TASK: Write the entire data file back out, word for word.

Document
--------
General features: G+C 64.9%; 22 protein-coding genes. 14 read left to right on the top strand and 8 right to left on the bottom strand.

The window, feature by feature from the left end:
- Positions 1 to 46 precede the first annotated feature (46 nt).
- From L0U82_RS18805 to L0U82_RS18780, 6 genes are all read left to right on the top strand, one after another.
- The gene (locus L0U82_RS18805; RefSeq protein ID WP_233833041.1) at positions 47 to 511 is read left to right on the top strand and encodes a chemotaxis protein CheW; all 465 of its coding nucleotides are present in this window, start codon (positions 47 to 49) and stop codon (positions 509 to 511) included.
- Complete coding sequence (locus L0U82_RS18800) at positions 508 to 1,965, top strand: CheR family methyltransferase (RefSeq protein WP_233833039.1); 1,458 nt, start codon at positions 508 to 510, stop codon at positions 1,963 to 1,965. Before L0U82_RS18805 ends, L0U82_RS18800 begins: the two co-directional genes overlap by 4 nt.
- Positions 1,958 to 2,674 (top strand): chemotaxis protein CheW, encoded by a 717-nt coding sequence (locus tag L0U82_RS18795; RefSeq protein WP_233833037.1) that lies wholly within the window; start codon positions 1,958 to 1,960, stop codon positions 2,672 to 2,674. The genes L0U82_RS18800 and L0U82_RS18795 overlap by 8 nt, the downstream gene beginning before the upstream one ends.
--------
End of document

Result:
General features: G+C 64.9%; 22 protein-coding genes. 14 read left to right on the top strand and 8 right to left on the bottom strand.

The window, feature by feature from the left end:
- Positions 1 to 46 precede the first annotated feature (46 nt).
- From L0U82_RS18805 to L0U82_RS18780, 6 genes are all read left to right on the top strand, one after another.
- The gene (locus L0U82_RS18805; RefSeq protein ID WP_233833041.1) at positions 47 to 511 is read left to right on the top strand and encodes a chemotaxis protein CheW; all 465 of its coding nucleotides are present in this window, start codon (positions 47 to 49) and stop codon (positions 509 to 511) included.
- Complete coding sequence (locus L0U82_RS18800) at positions 508 to 1,965, top strand: CheR family methyltransferase (RefSeq protein WP_233833039.1); 1,458 nt, start codon at positions 508 to 510, stop codon at positions 1,963 to 1,965. Before L0U82_RS18805 ends, L0U82_RS18800 begins: the two co-directional genes overlap by 4 nt.
- Positions 1,958 to 2,674 (top strand): chemotaxis protein CheW, encoded by a 717-nt coding sequence (locus tag L0U82_RS18795; RefSeq protein WP_233833037.1) that lies wholly within the window; start codon positions 1,958 to 1,960, stop codon positions 2,672 to 2,674. The genes L0U82_RS18800 and L0U82_RS18795 overlap by 8 nt, the downstream gene beginning before the upstream one ends.